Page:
Early in 2020, before the coronavirus pandemic forced schools and businesses across the country to close, President Donald Trump’s impeachment trial took the spotlight, ending with the Senate’s rejection of witnesses and acquittal of the president in a 51-49 vote.
That vote planted the seed for a design project between a Chicago father and son to spread voter awareness and stress the importance of collective action through art as the Nov. 3 election nears.
Lincoln Park artist Horace Nowell III and his father, Horace Nowell Jr., also an artist, worked for months on a design encompassing major events from 2020 that made national headlines: the Senate impeachment vote, the Black Lives Matter uprisings, the U.S. Postal Service bill and voting delays and the coronavirus pandemic.
The comic book-style design references each of those stories using thought bubbles surrounding a larger bubble that reads “Remember in November” with hands dropping ballots into a box labeled “Vote!”
Nowell has been selling the T-shirts online since Oct. 4 and at a Logan Square independent vendor market to remind people how important it is to make their voices heard in the upcoming election.
“With this design, we are trying to signify the power we all have and collectively hold to create lasting change we all want to see in the future,” Nowell said. “Voting is the key to that.”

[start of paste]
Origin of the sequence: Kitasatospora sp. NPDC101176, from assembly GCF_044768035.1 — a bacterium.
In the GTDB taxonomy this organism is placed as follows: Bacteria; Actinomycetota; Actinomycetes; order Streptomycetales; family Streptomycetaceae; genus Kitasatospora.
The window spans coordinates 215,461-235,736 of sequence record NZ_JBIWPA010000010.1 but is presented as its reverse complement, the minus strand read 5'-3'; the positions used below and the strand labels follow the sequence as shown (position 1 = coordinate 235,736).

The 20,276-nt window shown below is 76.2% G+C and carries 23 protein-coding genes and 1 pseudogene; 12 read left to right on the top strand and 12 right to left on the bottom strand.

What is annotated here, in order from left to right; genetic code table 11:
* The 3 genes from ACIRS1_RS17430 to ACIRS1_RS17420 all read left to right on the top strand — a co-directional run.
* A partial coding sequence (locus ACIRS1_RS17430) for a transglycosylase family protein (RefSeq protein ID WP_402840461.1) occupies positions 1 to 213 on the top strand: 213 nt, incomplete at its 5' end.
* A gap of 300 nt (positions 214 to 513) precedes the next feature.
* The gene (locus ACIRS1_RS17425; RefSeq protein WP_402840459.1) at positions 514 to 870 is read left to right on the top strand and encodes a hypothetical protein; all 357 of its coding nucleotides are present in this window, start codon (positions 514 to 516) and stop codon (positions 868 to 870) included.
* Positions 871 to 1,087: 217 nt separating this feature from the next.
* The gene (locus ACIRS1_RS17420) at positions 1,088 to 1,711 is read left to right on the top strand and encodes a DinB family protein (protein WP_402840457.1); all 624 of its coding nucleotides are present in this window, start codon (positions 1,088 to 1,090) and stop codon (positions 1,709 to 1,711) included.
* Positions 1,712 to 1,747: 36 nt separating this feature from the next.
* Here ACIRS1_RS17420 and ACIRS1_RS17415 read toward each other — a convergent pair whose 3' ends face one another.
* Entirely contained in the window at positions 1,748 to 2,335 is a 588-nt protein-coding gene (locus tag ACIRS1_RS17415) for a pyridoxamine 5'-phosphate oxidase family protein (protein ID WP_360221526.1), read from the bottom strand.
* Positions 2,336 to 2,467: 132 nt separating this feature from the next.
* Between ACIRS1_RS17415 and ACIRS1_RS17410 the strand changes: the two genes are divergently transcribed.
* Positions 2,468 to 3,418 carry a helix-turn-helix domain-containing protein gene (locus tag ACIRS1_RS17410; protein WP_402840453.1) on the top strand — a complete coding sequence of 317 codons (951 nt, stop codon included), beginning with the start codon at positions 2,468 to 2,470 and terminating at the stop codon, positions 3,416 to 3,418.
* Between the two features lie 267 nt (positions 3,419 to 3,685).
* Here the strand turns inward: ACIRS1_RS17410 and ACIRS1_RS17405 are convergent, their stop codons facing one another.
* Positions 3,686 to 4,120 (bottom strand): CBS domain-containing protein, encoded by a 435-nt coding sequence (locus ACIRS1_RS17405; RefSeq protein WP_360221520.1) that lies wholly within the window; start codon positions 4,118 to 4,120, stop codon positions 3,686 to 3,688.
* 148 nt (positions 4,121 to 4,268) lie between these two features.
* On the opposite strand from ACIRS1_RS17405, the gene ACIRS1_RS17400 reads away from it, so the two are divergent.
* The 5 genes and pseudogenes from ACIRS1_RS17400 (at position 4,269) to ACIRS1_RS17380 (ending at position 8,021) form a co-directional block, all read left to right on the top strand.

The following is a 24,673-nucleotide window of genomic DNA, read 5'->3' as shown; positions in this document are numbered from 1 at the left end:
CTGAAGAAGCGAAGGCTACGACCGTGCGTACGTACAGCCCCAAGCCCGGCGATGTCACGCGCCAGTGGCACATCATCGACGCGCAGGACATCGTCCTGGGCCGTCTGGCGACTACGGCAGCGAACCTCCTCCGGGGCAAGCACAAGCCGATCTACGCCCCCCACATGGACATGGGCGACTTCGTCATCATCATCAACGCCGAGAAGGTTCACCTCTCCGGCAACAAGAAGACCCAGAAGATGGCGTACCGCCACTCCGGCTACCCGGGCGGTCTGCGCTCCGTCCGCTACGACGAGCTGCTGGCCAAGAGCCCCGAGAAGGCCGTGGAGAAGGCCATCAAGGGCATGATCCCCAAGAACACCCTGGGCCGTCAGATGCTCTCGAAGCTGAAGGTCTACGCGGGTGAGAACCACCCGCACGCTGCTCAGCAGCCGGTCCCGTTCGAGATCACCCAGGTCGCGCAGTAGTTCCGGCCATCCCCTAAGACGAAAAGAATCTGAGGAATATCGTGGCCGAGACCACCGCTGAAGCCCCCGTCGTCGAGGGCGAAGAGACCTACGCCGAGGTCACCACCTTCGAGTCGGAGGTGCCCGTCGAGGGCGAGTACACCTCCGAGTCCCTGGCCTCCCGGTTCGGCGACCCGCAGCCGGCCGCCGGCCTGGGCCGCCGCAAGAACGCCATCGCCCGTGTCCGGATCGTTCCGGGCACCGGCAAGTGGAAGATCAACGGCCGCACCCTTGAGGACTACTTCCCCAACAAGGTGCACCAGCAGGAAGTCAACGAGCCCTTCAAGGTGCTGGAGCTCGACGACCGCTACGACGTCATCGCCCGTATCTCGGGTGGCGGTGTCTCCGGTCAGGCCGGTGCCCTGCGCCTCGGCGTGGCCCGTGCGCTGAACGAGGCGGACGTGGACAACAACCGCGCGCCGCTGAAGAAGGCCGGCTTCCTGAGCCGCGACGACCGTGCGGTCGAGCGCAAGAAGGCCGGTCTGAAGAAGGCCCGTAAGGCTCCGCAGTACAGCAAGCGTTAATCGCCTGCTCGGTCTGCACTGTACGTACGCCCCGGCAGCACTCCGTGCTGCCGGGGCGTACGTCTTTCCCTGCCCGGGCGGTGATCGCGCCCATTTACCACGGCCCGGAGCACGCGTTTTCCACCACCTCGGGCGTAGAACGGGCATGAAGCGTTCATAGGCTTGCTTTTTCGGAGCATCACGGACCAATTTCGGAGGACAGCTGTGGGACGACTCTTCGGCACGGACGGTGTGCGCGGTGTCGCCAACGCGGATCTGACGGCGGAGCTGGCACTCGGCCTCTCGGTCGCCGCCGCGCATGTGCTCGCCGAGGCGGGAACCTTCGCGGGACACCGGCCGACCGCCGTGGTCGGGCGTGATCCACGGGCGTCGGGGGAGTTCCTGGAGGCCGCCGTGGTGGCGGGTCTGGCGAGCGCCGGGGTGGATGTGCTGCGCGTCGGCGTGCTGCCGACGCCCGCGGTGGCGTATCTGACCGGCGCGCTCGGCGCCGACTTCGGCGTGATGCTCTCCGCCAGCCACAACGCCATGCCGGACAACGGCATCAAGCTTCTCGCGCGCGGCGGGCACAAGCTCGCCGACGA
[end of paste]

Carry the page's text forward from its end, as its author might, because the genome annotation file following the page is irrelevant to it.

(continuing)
Nowell is hopeful that voting can unify people during a particularly divisive time — both politically and as the pandemic has exposed racial and socioeconomic disparities among Black and Brown communities.
Nowell, who usually works with pen and paper to create letter-based illustrations and murals, said the project was a welcomed challenge that taught him how to work in a new style and learn new skills.
Like many artists, Nowell was compelled to respond to recent events in a creative way, and the collaboration with his father was a natural fit: they've been working together on projects since he was 4 years old.
“I owe gratitude towards him in terms of inspiring me and promoting me to express myself creatively through visual art,” Nowell said of his father.
Because of the pandemic, Nowell and his father, who recently moved out of state, worked remotely on the T-shirt design. During a recent in-person visit — their first in six months — he posed for a picture with his father, both in their T-shirts, in front of a painting they created together years ago.
“We finally were able to see each other in person, right when I was about to launch the website for the shirts,” Nowell said. “It was a full-circle moment.”
The 24-year-old artist said making T-shirts is also his way to give back to communities hit hard by the pandemic. He is donating 40% of proceeds to Crisis Aid International, a nonprofit that provides a wide range of assistance to communities in times of crisis. As part of the group's COVID-19 relief efforts, it’s helping to provide free food and medical assistance to vulnerable populations in East Africa.
Nowell said he’s looking into other local nonprofits to support and is looking forward to where the project takes him. Ultimately, he hopes it helps raise money for communities in need while reminding folks to vote.
“Get out there and vote,” said Nowell, who voted Saturday. “Everyone’s vote counts, it’s so important to do so.”
Ariel Parrella-Aureli is a freelance contributor to WTTW News: @ArielParrella